Thursday, May 12, 2016

April Keeps the Warm, Wet U.S. Trend Going for 2016

Although the warmth was notched down a bit from the year’s first quarter, April was still much milder and moister than average, according to the monthly U.S. climate roundup released on Wednesday by the National Centers for Environmental Information.  The monthly average for the contiguous 48 states came in at 53.2°F, which is 2.2°F above the 20th-century average and the 18th warmest among the 122 Aprils since records began in 1895.  Outside of New England, New York, Pennsylvania, and Michigan, every state came in above its long-term average (see Figure 1), and it was a top-five warmest April for Idaho, Oregon, and Washington.  The only place that saw record statewide warmth in April was Alaska, which merits a separate discussion (see below).

Figure 2. Statewide rankings for average precipitation during April 2016, as compared to each April since 1895. Darker shades of green indicate higher rankings for moisture, with 1 denoting the driest month on record and 122 the wettest. (Image credit: NOAA/NCEI) Click to Enlarge.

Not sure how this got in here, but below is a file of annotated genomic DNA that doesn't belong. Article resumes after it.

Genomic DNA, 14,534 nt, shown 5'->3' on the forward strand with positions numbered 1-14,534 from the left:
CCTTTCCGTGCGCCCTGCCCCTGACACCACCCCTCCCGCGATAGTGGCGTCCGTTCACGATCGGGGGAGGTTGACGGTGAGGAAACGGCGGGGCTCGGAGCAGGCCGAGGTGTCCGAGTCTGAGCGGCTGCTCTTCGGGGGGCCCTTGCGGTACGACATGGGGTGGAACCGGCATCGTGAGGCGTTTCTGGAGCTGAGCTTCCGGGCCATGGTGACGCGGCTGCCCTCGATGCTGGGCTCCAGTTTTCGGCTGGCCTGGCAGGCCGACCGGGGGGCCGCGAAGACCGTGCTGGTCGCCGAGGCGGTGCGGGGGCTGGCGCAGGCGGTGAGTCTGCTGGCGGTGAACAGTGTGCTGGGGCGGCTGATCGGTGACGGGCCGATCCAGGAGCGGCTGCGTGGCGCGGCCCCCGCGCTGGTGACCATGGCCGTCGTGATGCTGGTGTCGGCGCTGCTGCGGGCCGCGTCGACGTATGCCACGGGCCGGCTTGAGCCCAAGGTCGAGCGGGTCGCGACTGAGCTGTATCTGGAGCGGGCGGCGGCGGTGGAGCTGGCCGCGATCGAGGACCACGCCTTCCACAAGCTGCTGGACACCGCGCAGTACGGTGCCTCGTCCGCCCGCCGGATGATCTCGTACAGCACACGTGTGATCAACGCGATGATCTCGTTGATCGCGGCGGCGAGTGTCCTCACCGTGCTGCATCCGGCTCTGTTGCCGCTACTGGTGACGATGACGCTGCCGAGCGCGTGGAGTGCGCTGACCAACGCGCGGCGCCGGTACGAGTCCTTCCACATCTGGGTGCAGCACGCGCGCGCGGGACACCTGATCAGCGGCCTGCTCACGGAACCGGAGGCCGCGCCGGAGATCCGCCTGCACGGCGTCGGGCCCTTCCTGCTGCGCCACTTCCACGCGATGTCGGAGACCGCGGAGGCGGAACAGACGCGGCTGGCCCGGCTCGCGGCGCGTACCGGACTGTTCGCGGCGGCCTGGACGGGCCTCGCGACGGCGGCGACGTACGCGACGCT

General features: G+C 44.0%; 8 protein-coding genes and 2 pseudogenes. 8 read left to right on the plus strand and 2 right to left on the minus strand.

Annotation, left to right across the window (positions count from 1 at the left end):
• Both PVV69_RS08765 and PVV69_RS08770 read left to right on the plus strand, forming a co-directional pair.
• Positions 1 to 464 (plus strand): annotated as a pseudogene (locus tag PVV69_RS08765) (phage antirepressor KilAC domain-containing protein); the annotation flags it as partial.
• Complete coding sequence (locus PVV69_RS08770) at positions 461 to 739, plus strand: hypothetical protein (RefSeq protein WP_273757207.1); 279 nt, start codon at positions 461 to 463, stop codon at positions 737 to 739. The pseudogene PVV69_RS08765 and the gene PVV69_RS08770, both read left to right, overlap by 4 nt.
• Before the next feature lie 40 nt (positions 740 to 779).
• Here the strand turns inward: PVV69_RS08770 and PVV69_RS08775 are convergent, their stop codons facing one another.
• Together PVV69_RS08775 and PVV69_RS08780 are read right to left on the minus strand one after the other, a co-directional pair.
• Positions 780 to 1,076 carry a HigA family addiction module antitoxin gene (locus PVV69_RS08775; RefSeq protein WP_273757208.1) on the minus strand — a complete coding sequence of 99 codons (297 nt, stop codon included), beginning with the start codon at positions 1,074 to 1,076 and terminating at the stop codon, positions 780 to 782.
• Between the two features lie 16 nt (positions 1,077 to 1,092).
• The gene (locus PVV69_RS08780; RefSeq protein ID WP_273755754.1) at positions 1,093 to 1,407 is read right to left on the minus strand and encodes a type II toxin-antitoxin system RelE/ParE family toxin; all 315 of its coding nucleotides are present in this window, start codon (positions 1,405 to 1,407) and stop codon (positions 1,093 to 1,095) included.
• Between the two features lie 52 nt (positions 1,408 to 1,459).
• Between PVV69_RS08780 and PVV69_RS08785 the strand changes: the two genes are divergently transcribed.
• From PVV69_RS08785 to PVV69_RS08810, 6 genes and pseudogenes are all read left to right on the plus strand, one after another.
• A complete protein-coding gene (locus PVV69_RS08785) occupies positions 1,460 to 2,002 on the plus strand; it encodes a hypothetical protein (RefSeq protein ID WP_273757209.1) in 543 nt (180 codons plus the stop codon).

There were plenty of April showers this year, especially across the Great Basin and Great Plains.  The month came in as the 21st wettest on record for the 48 contiguous states, with a 48-state reading of 2.95” (0.43” above the 20th-century average).  It was a top-ten wettest April for the entire Plains corridor from Texas to North Dakota (Figure 2).  The apex of last month’s precipitation was the phenomenally heavy rain and severe flash flooding in Houston on April 18.  More than than a foot of rain fell in northwest parts of the Houston area, and the city officially saw its second wettest day on record (9.92”, topped only by 10.34” during Houston’s “first” Tropical Storm Allison in 1989).  Across the southwest U.S., where moisture was scant earlier this year despite the strong El NiƱo, generous precipitation finally arrived.

Daily record highs are far outpacing record lows this year
It’s no longer quite the warmest year on record for the United States thus far (although the planet is still demolishing year-to-date records--stay tuned for our global roundup next week).  The average temperature for the contiguous U.S. (January-April 2016) now ranks second behind only 2012.  The tally of daily record highs and lows across the nation reinforces this warm picture: as of Wednesday morning, the year-to-date tallies on NOAA’s Daily Weather Records site show a total of 10,328 record daily highs and just 1286 record lows, a ratio of just over 8:1.  Last year’s ratio ended up close to 3:1, after two oddly chill years in which the nation saw more daily record lows than highs (no such years had occurred since 1993).

Read more at April Keeps the Warm, Wet U.S. Trend Going for 2016

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